An iceberg universe

Sue Vincent's Daily Echo

Image by Uwe Kils Creative Commons Attribution-Share Alike 3.0 Unported Image by Uwe Kils

Fat little fingers hold up the toy as she peers at her reflection, laughing at herself. That she is, at just fifteen months old, very self-aware is evident in the way she plays with her own and her family’s reflections in the big, night-darkened windows. It is evident too in her naming of people and creatures, differentiating them from herself and recognising their unique individuality. She has already learned who to turn to at any given moment to have her needs and desires met and twists her father round her tiny finger with no more than a smile. She knows her own mind, there is a real and distinct personality and a playful sense of humour developing and showing in her offering and withholding of kisses and objects… and in the very definite ‘no’ with which she has established both her right and her…

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Nine Deadly Sins with Coffee, part 50 – Snakes Down Below


Water Snake HydraFlatAA

Nine Deadly Sins with Coffee, part 50 – Snakes Down Below


“Scary stuff!” said John, smiling at my carefully planned opening. I carried on using my twisting hand and wrist to greet him, as though both were parts of a snake.

“Okay…enough,” I said, feeling my wrist muscles start to ache, “And I know I’m eight of them short…”

“Need some hydration?” he asked, with a cheeky grin, passing me my latté.

I broke into a laugh at the play on words. “Funnier that it should have been,” I chuckled.

“So…” said John, wringing his hands in mock delight. “Tell me about the Hydra and what part it played in the spiritual education of Heracles.”

“Well, then…” I sipped my hot coffee, savouring Rose’s skills with the old Italian machine which chuntered in the corner near the entrance to the kitchen. “It’s quite a simple one: Heracles has to locate a nine-headed snake monster–the Hydra–and kill it… more killing…”

“Perhaps ‘slay’ might be better?”

“Slightly different meaning?” I queried. “More righteous, perhaps, less gratuitous?”

John nodded. “I think so. Less like cold-blooded or drunken murder?”

“Yes, that’s good…” I drank some more coffee and decided that ‘slaying’ felt better.

“And there are nine heads to the beast, so you’re on home ground?”

It was obvious what he meant–the Greeks’ choice of nine ‘heads’ mapped perfectly onto the enneagrams of personality. But the enneagram hadn’t been around back then, though a nine-sided figure called the enneagon was a known form.

“Is it that simple?” I asked.

“I think we are entitled to take that short cut.” he replied. “As serious students of the nine divisions of the human personality, we get a free ride on this one… Know any more Greek nines that might help us justify that stance?”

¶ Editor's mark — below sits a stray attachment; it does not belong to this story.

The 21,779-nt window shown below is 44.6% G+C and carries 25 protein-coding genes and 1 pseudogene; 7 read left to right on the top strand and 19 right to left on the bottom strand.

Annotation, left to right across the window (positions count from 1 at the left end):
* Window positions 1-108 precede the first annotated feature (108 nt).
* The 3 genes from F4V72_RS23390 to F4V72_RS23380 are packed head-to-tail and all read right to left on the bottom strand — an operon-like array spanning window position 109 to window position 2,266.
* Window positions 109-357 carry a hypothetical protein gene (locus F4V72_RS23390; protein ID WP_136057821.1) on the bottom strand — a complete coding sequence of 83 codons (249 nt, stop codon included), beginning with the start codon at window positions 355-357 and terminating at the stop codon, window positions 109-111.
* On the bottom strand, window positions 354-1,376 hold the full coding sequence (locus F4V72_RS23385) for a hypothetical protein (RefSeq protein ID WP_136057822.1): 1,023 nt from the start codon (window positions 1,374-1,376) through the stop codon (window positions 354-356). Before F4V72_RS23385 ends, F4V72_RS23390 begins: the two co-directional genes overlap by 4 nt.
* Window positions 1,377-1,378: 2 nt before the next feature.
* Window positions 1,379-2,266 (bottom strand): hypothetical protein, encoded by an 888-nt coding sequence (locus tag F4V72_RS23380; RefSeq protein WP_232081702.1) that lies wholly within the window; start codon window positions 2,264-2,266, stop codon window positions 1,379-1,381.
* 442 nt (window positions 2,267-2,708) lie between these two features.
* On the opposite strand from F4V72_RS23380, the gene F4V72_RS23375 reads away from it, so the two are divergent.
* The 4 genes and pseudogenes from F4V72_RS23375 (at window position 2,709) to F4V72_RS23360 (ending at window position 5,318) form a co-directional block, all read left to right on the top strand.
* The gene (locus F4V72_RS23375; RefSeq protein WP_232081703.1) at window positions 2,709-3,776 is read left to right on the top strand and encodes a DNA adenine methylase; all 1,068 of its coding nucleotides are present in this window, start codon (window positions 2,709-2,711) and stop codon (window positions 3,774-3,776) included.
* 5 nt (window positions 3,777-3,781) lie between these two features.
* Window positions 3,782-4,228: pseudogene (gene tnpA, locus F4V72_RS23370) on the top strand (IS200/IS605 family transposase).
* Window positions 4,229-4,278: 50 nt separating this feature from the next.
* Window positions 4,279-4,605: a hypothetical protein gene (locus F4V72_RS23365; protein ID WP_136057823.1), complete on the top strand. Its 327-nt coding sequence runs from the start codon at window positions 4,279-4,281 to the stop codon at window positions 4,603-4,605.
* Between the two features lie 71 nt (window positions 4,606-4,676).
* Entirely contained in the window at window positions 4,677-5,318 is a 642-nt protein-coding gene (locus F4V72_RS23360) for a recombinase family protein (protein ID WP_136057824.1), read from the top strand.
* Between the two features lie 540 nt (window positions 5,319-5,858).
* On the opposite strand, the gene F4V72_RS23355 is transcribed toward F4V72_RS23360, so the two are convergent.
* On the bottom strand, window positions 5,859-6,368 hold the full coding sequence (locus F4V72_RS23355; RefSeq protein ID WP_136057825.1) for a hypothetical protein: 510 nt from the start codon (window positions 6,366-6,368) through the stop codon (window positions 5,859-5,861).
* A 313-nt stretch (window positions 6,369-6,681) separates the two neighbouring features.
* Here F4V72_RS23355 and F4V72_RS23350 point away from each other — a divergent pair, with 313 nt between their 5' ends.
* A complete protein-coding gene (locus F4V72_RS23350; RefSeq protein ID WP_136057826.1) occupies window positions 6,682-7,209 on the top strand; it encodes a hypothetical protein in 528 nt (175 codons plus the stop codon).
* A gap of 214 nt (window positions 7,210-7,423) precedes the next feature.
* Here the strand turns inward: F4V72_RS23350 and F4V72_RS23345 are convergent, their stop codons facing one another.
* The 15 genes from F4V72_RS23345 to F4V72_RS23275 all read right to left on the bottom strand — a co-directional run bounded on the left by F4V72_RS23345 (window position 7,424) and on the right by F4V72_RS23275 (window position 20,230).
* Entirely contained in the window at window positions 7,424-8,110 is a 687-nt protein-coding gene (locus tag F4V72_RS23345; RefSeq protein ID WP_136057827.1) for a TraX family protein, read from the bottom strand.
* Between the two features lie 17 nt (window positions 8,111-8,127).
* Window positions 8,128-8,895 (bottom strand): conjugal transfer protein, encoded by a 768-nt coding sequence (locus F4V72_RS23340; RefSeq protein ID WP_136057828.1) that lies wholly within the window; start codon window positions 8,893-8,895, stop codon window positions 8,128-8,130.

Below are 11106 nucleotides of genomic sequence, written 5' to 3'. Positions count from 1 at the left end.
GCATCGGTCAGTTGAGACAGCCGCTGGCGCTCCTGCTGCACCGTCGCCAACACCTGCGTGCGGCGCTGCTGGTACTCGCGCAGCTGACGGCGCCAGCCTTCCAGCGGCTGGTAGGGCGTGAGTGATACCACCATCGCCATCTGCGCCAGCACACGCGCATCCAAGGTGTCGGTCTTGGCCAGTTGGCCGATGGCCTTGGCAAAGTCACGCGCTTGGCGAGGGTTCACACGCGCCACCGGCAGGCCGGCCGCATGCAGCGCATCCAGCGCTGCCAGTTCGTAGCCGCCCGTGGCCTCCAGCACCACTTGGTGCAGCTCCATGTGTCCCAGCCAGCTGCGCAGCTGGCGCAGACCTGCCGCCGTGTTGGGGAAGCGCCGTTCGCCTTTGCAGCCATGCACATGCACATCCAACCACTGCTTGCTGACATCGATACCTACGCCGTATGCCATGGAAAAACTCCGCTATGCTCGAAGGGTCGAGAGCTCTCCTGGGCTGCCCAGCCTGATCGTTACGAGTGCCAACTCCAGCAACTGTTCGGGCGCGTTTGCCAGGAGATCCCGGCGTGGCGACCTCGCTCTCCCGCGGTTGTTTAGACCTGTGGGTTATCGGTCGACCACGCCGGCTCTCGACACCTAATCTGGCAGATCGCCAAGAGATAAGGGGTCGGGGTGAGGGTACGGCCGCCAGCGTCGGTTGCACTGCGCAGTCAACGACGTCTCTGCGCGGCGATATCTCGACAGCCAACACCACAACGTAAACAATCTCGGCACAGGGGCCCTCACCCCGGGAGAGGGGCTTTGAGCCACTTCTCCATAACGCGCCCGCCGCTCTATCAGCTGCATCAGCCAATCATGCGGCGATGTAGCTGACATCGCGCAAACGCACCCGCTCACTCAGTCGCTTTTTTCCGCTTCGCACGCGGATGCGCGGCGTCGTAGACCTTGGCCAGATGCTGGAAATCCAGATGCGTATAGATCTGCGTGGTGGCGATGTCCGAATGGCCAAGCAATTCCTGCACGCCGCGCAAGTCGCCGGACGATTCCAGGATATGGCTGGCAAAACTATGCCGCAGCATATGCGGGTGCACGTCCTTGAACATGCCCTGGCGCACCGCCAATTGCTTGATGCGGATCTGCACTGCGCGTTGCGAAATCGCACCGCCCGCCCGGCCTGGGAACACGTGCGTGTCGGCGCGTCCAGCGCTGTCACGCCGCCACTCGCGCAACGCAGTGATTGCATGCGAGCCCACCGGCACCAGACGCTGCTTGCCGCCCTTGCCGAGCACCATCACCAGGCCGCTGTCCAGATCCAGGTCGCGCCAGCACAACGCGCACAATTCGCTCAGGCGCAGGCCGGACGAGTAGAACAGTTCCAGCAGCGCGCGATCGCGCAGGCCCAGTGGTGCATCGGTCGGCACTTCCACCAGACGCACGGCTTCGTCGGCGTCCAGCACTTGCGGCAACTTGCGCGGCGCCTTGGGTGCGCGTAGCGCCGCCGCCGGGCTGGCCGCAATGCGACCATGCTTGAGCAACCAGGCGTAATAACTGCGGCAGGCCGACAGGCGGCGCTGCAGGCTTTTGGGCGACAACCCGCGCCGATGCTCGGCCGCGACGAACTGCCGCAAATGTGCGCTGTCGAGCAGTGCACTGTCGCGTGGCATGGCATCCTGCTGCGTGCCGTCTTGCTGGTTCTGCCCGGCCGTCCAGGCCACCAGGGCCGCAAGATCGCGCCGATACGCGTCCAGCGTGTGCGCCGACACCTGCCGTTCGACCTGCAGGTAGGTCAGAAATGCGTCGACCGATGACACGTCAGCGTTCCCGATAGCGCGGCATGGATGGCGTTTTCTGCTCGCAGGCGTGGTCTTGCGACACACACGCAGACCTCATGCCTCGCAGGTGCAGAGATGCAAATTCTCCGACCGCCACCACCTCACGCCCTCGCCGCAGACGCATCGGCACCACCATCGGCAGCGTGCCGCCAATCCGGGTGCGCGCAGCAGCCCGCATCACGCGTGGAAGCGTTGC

“Just the Nine Muses,” I said. “Inspiration for most of the creative activities, from poetry to song to dance to astronomy…”

“One for a different day, then,” John said, “But it all adds up to the fact that the Greek philosophers believed that there were nine facets, over many dimensions, to the human soul…” He drank some of his coffee, looking pensive. “So, where did he find the Hydra?”

“In a swamp,” I said; then realised my mistake as I noticed his smile. “In the lowest part of the psychic anatomy of himself…”

John inclined his head in agreement, “Much better,” he said, “and did he just stumble over the creature?”

I thought about that, seeing through the myth with the help of his prompting. “No, he had to send flaming arrows into the swamp to get the Hydra to reveal itself!” The imagery was suddenly startling, “So he had to shine light–consciousness down into the depths of his being…”

“Very good. And did the Hyrdra put up a fight?”

I thought about the image of Heracles wrestling a losing battle with the Hydra. “A hell of a fight… Every time Heracles cut off one of the heads, another two grew in its place.”

“Like attacking a weed that’s ready to drop its seeds!”

“Just like that,” I smiled. “And he only won the battle when he remembered some paradoxical advice that he should ‘kneel to grow’. “

“He knelt before the Hydra?” said John, looking horrified.

“Only so that he could pull the thing up by its roots, instead of attacking its weedy blossoms,” I said, flippantly.

“So he won by taking it from its source of energy?” asked John.

“Yes, by holding it up to the light – or fire in some versions – the heads died and the creature that was the Hydra perished; or rather; became a single immortal head that Heracles buried deep in the mud, in case he ever needed it…”

“And what would he use it for?” asked John, leaning forward.

“To use its vast energy in a ‘sober’ manner.” I said, replaying the dominant image from our last week’s conversation.

He smiled at me with warmth. “I’d say we could move on to slay something else now, wouldn’t you?”